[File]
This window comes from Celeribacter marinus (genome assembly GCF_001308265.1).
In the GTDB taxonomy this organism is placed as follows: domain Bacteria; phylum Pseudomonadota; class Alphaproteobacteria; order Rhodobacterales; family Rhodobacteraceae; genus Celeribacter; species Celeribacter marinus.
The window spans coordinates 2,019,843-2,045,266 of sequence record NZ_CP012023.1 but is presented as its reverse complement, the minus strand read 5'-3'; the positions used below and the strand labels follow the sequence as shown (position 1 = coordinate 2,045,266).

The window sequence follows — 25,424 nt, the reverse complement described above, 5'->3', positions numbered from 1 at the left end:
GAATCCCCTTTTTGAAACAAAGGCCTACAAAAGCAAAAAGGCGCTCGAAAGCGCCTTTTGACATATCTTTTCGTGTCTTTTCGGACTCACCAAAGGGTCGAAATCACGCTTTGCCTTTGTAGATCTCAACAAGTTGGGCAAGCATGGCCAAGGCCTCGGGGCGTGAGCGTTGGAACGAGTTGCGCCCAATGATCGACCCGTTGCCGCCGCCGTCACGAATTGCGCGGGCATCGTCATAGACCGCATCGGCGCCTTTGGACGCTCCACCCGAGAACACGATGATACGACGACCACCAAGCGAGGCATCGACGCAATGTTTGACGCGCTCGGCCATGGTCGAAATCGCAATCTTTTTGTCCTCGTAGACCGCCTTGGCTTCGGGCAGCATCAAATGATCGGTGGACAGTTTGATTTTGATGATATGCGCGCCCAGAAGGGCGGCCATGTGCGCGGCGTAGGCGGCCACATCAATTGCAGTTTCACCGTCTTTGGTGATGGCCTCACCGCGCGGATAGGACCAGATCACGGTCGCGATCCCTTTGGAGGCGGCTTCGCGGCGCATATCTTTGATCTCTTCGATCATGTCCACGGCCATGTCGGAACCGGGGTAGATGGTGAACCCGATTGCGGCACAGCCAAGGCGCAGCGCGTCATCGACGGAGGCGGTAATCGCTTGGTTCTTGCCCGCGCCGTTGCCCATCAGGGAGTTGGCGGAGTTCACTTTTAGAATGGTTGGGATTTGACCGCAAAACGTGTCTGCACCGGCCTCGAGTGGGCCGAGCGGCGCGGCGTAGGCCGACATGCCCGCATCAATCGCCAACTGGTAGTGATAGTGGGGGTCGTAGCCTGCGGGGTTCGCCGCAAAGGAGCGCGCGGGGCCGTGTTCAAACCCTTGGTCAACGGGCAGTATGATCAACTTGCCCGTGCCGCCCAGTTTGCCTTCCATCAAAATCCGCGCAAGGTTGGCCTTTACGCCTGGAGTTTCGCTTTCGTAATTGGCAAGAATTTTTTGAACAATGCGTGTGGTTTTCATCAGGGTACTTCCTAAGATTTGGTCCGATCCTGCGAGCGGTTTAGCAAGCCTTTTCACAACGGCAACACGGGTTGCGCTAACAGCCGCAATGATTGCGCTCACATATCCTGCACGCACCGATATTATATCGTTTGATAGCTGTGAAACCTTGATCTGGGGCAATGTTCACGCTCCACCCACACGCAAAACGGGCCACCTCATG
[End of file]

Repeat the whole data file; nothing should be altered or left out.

This window comes from Celeribacter marinus (genome assembly GCF_001308265.1).
In the GTDB taxonomy this organism is placed as follows: domain Bacteria; phylum Pseudomonadota; class Alphaproteobacteria; order Rhodobacterales; family Rhodobacteraceae; genus Celeribacter; species Celeribacter marinus.
The window spans coordinates 2,019,843-2,045,266 of sequence record NZ_CP012023.1 but is presented as its reverse complement, the minus strand read 5'-3'; the positions used below and the strand labels follow the sequence as shown (position 1 = coordinate 2,045,266).

The window sequence follows — 25,424 nt, the reverse complement described above, 5'->3', positions numbered from 1 at the left end:
GAATCCCCTTTTTGAAACAAAGGCCTACAAAAGCAAAAAGGCGCTCGAAAGCGCCTTTTGACATATCTTTTCGTGTCTTTTCGGACTCACCAAAGGGTCGAAATCACGCTTTGCCTTTGTAGATCTCAACAAGTTGGGCAAGCATGGCCAAGGCCTCGGGGCGTGAGCGTTGGAACGAGTTGCGCCCAATGATCGACCCGTTGCCGCCGCCGTCACGAATTGCGCGGGCATCGTCATAGACCGCATCGGCGCCTTTGGACGCTCCACCCGAGAACACGATGATACGACGACCACCAAGCGAGGCATCGACGCAATGTTTGACGCGCTCGGCCATGGTCGAAATCGCAATCTTTTTGTCCTCGTAGACCGCCTTGGCTTCGGGCAGCATCAAATGATCGGTGGACAGTTTGATTTTGATGATATGCGCGCCCAGAAGGGCGGCCATGTGCGCGGCGTAGGCGGCCACATCAATTGCAGTTTCACCGTCTTTGGTGATGGCCTCACCGCGCGGATAGGACCAGATCACGGTCGCGATCCCTTTGGAGGCGGCTTCGCGGCGCATATCTTTGATCTCTTCGATCATGTCCACGGCCATGTCGGAACCGGGGTAGATGGTGAACCCGATTGCGGCACAGCCAAGGCGCAGCGCGTCATCGACGGAGGCGGTAATCGCTTGGTTCTTGCCCGCGCCGTTGCCCATCAGGGAGTTGGCGGAGTTCACTTTTAGAATGGTTGGGATTTGACCGCAAAACGTGTCTGCACCGGCCTCGAGTGGGCCGAGCGGCGCGGCGTAGGCCGACATGCCCGCATCAATCGCCAACTGGTAGTGATAGTGGGGGTCGTAGCCTGCGGGGTTCGCCGCAAAGGAGCGCGCGGGGCCGTGTTCAAACCCTTGGTCAACGGGCAGTATGATCAACTTGCCCGTGCCGCCCAGTTTGCCTTCCATCAAAATCCGCGCAAGGTTGGCCTTTACGCCTGGAGTTTCGCTTTCGTAATTGGCAAGAATTTTTTGAACAATGCGTGTGGTTTTCATCAGGGTACTTCCTAAGATTTGGTCCGATCCTGCGAGCGGTTTAGCAAGCCTTTTCACAACGGCAACACGGGTTGCGCTAACAGCCGCAATGATTGCGCTCACATATCCTGCACGCACCGATATTATATCGTTTGATAGCTGTGAAACCTTGATCTGGGGCAATGTTCACGCTCCACCCACACGCAAAACGGGCCACCTCATG